Of tail-ends and dogs

Sales of tail-end fund stakes are expected to increase this year, so buyers will have to carefully weigh the enticing discounts against some potential portfolio howlers.

If recent market reports are anything to go by, 2016 will be the year of tail-end sales.

The definition of tail-ends differs. NYPPEX Private Markets defines them as funds with less than 30 percent of unrealised value versus capital commitments, or being greater than nine years old. Another source I spoke to defined tail-ends as situations where investors are in need of liquidity, the general partner needs more time for value creation, and the buyer typically acquires all remaining stakes in the fund.

What the market agrees on, however, is that tail-ends will increase as a proportion of the overall secondaries market this year, and therefore pricing will drop to present some particularly attractive discounts.

NYPPEX predicts sales of tail-end stakes will rise to account for almost half of total secondaries deal volume this year. Meanwhile, estimates put the amount of unrealised value in funds raised prior to 2006 at around $184 billion.

This means firms specialising in tail-end acquisitions such as Headway Capital Partners and Hollyport Capital, both London firms, likely won’t have problems with dealflow. The issue firms that buy tail-end positions have, I’m told, is sorting the quality assets from the junk, and this takes resources and time.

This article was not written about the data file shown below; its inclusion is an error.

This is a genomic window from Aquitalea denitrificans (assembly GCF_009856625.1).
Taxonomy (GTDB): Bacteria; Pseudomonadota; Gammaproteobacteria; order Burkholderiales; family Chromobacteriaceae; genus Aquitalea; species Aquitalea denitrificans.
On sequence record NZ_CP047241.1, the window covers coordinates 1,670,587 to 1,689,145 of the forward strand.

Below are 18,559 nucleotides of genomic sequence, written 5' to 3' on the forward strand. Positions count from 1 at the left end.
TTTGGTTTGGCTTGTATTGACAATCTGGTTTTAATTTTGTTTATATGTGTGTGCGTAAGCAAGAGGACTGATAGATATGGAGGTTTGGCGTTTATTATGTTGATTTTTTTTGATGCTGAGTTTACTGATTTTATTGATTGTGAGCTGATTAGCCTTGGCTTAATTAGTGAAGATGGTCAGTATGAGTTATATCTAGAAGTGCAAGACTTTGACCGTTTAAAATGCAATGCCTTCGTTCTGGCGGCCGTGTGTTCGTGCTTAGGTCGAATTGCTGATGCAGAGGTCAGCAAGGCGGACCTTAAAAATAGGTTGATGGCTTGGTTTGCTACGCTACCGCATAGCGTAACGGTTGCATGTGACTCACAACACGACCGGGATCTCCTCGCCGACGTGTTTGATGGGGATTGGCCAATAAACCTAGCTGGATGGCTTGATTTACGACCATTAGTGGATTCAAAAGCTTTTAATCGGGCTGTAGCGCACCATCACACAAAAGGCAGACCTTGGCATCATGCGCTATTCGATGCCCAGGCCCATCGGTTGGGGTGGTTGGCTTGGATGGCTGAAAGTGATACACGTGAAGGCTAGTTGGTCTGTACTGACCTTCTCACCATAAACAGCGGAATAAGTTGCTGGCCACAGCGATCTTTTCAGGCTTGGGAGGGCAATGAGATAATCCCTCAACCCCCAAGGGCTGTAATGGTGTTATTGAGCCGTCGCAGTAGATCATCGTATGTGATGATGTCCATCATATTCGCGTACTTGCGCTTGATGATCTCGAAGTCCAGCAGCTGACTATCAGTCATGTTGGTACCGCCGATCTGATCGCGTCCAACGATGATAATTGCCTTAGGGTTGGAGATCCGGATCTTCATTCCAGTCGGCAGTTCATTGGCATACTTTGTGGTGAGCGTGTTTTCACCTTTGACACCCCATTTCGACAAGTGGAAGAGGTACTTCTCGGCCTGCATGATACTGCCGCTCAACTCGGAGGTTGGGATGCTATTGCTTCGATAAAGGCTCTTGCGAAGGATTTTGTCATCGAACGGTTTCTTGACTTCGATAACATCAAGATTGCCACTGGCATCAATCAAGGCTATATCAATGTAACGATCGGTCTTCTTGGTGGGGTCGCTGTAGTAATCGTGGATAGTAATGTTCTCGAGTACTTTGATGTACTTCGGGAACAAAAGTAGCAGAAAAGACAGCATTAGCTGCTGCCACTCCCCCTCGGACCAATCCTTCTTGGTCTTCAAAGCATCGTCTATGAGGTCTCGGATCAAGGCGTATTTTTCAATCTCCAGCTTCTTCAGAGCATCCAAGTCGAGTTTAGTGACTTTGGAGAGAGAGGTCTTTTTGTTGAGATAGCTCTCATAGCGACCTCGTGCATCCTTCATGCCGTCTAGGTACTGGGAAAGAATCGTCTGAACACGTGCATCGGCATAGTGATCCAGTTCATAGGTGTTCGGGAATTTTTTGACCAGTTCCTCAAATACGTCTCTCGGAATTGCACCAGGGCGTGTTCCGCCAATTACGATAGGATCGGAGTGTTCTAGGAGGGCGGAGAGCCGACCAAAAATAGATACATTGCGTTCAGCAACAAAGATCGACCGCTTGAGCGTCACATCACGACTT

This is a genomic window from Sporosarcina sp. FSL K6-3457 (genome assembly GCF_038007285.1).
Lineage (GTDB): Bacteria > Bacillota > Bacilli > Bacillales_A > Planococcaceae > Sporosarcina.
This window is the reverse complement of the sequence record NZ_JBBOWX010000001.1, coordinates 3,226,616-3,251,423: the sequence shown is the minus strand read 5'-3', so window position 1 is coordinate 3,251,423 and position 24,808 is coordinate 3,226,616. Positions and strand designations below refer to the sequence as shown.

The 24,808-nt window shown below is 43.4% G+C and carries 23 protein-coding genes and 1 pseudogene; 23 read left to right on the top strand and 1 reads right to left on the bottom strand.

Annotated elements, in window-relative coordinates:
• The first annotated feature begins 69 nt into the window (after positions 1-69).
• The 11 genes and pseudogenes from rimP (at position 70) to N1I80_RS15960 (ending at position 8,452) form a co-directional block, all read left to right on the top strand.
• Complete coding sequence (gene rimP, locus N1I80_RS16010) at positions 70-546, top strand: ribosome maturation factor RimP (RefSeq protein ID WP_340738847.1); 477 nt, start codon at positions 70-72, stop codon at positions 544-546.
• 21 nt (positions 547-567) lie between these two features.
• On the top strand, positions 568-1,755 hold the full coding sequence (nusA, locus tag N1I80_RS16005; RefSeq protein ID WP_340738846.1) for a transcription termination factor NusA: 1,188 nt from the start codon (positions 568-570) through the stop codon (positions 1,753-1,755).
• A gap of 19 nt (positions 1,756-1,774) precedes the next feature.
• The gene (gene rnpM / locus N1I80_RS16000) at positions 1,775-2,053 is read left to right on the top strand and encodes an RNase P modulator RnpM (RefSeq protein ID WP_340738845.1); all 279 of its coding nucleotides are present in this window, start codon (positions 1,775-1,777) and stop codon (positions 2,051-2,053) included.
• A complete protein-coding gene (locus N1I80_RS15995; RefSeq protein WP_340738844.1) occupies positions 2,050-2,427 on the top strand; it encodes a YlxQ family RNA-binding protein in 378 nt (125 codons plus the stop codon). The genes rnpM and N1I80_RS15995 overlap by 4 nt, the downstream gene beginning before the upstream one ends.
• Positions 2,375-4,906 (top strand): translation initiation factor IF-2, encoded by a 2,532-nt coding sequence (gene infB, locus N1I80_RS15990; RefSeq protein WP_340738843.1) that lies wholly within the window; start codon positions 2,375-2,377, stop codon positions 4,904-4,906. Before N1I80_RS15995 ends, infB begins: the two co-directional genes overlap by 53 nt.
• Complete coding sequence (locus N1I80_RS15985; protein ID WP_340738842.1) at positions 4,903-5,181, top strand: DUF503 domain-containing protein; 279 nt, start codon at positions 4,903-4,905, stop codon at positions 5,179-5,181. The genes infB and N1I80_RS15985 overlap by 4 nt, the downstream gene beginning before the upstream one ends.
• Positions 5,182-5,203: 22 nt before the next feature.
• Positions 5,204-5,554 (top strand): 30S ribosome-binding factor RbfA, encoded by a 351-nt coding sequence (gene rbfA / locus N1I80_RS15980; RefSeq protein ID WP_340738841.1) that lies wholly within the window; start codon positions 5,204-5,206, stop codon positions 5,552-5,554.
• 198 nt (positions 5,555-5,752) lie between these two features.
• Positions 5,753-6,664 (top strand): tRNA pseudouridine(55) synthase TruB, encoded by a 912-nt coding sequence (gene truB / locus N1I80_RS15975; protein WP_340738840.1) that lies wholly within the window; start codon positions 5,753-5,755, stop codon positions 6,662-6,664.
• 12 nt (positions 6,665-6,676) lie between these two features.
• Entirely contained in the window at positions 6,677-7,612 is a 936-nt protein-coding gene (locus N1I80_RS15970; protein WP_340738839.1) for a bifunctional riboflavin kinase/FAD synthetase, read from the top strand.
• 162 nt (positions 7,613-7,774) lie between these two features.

“You’re going to see people throw in a lot of dogs this year,” a lawyer who advises clients on tail-end solutions said, referring to sellers’ attempts to get rid of less attractive assets.

“You’re buying into funds that may be 14 years old and have companies that have missed their original business plans,” added a source at a firm that buys tail-end stakes . “Why did they do that? Are they not good assets? Are you left with a bunch of underperforming businesses? That is the fundamental challenge.”

Tail-end dealflow often comes from sellers wanting to wind up mature positions for administrative purposes, and buyers of these stakes benefit from either acquiring positions at a discount, or if the acquired assets are later sold at a premium, or both.

It can be difficult, however, to find exits for assets left in tail-end funds because by their nature, mature funds hold the portfolio companies that are most difficult to sell, and it requires expertise to make these work.

Other challenges include navigating concentration risks, where one asset accounts for the majority of the remaining NAV, and working out the GP’s intentions and priorities.

“You can find some interesting gems in those older portfolios that haven’t matured,” Sebastian Junoy, a partner at Headway told me. “That’s part of the challenge: when are they going to generate liquidity, can they generate above average returns from where the GP marks them at?”

The year has already got off to a flying start with tail-end portfolio sales such as Partners Group’s €450 million purchase of real estate fund stakes from Sveafastigheter and Ardian’s acquisition of a European buyout portfolio from Bregal.

And with two-thirds of LPs telling a survey by Credit Suisse that they have no formal process for dealing with tail-end issues, buyers with the expertise to source and evaluate such deals are spoilt for choice this year.

The challenge? Not getting bitten by the dogs.

How do you get the balance right in tail-end funds? Get in touch at adam.l@peimedia.com